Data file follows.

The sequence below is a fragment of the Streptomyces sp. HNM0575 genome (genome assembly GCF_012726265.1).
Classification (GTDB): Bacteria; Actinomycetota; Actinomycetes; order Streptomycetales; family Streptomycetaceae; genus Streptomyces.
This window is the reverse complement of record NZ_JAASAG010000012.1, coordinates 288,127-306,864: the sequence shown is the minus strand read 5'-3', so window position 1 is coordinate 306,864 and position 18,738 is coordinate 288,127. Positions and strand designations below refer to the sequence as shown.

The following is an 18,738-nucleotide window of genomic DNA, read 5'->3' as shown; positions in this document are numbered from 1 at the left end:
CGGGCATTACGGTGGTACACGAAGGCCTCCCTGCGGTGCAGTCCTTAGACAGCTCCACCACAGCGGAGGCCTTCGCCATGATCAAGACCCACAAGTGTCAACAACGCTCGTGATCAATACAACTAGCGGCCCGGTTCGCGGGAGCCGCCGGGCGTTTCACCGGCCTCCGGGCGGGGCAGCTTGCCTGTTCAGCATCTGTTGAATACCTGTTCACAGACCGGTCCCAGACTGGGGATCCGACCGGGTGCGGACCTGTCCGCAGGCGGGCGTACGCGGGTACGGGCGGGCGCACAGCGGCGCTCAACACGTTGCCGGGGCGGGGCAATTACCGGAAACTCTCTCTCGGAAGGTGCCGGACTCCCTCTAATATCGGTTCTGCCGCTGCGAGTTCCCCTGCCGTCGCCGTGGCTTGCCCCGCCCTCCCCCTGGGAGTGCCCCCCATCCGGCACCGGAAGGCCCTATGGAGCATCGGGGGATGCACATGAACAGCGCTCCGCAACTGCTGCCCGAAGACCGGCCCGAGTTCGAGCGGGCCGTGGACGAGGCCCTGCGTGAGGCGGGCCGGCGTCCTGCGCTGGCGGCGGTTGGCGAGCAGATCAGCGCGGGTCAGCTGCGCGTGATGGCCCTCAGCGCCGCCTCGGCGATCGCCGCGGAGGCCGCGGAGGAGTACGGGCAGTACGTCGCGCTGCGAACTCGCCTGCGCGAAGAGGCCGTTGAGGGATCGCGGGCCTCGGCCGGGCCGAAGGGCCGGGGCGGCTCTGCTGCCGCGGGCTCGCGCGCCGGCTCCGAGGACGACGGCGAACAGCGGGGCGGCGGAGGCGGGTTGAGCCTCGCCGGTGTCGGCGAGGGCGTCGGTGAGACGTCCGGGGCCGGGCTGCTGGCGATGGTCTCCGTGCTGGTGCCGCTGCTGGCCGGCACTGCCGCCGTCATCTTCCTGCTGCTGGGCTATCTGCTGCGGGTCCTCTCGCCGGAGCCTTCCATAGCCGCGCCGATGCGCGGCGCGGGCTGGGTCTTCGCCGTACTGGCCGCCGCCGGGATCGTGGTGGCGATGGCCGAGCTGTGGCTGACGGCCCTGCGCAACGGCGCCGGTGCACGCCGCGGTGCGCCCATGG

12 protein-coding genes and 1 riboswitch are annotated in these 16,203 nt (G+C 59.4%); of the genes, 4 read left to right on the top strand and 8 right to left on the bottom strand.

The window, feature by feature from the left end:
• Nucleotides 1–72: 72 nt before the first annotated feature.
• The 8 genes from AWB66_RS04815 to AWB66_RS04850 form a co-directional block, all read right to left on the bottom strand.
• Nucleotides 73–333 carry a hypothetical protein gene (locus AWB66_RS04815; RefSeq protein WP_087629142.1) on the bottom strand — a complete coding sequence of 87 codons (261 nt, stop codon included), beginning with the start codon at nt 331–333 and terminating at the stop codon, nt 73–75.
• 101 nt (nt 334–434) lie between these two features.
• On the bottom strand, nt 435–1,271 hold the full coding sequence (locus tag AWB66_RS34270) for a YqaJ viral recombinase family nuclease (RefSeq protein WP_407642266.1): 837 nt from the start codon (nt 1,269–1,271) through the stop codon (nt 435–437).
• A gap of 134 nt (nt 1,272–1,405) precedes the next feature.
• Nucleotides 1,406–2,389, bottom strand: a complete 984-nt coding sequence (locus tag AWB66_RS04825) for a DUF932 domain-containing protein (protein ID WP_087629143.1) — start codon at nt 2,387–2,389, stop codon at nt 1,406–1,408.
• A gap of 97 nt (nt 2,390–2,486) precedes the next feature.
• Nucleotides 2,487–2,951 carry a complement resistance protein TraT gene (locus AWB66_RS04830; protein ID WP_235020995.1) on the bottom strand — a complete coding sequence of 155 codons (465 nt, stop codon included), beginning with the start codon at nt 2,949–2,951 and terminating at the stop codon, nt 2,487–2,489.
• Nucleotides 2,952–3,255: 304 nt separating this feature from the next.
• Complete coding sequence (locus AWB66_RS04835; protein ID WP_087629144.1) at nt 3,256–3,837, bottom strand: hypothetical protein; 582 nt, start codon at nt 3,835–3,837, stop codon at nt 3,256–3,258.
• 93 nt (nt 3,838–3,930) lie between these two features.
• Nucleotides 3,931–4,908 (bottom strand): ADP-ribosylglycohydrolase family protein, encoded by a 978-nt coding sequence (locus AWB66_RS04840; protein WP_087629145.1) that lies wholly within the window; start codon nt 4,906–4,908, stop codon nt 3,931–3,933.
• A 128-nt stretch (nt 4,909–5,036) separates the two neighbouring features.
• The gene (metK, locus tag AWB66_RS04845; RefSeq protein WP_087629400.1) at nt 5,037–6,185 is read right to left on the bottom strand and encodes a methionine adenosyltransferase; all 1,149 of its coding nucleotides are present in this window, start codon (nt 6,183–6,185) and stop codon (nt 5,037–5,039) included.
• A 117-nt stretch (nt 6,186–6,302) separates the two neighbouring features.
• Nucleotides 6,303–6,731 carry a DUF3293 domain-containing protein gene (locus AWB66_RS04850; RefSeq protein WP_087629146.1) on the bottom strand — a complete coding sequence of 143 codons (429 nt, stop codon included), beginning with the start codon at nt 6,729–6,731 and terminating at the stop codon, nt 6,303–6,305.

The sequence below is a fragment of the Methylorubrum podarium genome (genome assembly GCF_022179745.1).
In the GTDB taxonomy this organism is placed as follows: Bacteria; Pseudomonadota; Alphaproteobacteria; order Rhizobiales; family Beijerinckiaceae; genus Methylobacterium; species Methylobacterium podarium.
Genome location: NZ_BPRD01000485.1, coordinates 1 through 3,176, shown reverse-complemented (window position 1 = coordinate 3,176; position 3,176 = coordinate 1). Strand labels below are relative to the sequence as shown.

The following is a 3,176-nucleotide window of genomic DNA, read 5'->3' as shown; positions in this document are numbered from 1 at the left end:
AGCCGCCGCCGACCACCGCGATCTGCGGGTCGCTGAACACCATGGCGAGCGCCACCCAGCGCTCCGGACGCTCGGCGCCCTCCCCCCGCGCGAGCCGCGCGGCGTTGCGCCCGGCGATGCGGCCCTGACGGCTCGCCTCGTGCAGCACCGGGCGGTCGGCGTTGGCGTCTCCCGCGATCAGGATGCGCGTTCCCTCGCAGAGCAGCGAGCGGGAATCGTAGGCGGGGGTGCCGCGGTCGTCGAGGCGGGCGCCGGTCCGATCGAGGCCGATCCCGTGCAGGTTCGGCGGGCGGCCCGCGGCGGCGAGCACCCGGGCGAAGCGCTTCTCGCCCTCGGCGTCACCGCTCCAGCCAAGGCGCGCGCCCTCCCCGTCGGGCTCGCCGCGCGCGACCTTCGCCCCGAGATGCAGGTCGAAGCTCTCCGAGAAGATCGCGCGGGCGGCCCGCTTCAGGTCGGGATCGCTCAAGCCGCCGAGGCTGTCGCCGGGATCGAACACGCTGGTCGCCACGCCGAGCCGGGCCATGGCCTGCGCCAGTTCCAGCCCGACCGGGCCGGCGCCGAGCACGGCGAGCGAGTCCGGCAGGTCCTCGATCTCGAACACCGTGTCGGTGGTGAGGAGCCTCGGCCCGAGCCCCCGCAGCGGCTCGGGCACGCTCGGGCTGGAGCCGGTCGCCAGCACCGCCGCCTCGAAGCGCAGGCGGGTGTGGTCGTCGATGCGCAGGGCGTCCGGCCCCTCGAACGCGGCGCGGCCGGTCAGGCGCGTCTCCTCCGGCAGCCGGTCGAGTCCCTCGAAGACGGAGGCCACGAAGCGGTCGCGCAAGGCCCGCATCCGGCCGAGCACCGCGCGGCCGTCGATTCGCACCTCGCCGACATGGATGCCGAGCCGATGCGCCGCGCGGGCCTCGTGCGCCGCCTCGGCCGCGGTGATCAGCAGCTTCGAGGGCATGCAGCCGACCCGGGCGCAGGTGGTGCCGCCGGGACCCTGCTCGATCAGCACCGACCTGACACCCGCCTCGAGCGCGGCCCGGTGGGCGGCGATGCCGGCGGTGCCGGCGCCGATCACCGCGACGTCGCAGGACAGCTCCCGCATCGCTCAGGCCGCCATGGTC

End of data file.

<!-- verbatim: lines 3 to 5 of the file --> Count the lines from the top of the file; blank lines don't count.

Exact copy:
This window is the reverse complement of record NZ_JAASAG010000012.1, coordinates 288,127-306,864: the sequence shown is the minus strand read 5'-3', so window position 1 is coordinate 306,864 and position 18,738 is coordinate 288,127. Positions and strand designations below refer to the sequence as shown.

The following is an 18,738-nucleotide window of genomic DNA, read 5'->3' as shown; positions in this document are numbered from 1 at the left end:
CGGGCATTACGGTGGTACACGAAGGCCTCCCTGCGGTGCAGTCCTTAGACAGCTCCACCACAGCGGAGGCCTTCGCCATGATCAAGACCCACAAGTGTCAACAACGCTCGTGATCAATACAACTAGCGGCCCGGTTCGCGGGAGCCGCCGGGCGTTTCACCGGCCTCCGGGCGGGGCAGCTTGCCTGTTCAGCATCTGTTGAATACCTGTTCACAGACCGGTCCCAGACTGGGGATCCGACCGGGTGCGGACCTGTCCGCAGGCGGGCGTACGCGGGTACGGGCGGGCGCACAGCGGCGCTCAACACGTTGCCGGGGCGGGGCAATTACCGGAAACTCTCTCTCGGAAGGTGCCGGACTCCCTCTAATATCGGTTCTGCCGCTGCGAGTTCCCCTGCCGTCGCCGTGGCTTGCCCCGCCCTCCCCCTGGGAGTGCCCCCCATCCGGCACCGGAAGGCCCTATGGAGCATCGGGGGATGCACATGAACAGCGCTCCGCAACTGCTGCCCGAAGACCGGCCCGAGTTCGAGCGGGCCGTGGACGAGGCCCTGCGTGAGGCGGGCCGGCGTCCTGCGCTGGCGGCGGTTGGCGAGCAGATCAGCGCGGGTCAGCTGCGCGTGATGGCCCTCAGCGCCGCCTCGGCGATCGCCGCGGAGGCCGCGGAGGAGTACGGGCAGTACGTCGCGCTGCGAACTCGCCTGCGCGAAGAGGCCGTTGAGGGATCGCGGGCCTCGGCCGGGCCGAAGGGCCGGGGCGGCTCTGCTGCCGCGGGCTCGCGCGCCGGCTCCGAGGACGACGGCGAACAGCGGGGCGGCGGAGGCGGGTTGAGCCTCGCCGGTGTCGGCGAGGGCGTCGGTGAGACGTCCGGGGCCGGGCTGCTGGCGATGGTCTCCGTGCTGGTGCCGCTGCTGGCCGGCACTGCCGCCGTCATCTTCCTGCTGCTGGGCTATCTGCTGCGGGTCCTCTCGCCGGAGCCTTCCATAGCCGCGCCGATGCGCGGCGCGGGCTGGGTCTTCGCCGTACTGGCCGCCGCCGGGATCGTGGTGGCGATGGCCGAGCTGTGGCTGACGGCCCTGCGCAACGGCGCCGGTGCACGCCGCGGTGCGCCCATGG